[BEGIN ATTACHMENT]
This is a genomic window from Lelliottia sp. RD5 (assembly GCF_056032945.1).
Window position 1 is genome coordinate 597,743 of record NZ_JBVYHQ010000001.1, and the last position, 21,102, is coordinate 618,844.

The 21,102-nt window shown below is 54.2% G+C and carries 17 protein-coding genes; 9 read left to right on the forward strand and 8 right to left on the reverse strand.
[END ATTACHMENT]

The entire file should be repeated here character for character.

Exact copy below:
This is a genomic window from Lelliottia sp. RD5 (assembly GCF_056032945.1).
Window position 1 is genome coordinate 597,743 of record NZ_JBVYHQ010000001.1, and the last position, 21,102, is coordinate 618,844.

The 21,102-nt window shown below is 54.2% G+C and carries 17 protein-coding genes; 9 read left to right on the forward strand and 8 right to left on the reverse strand.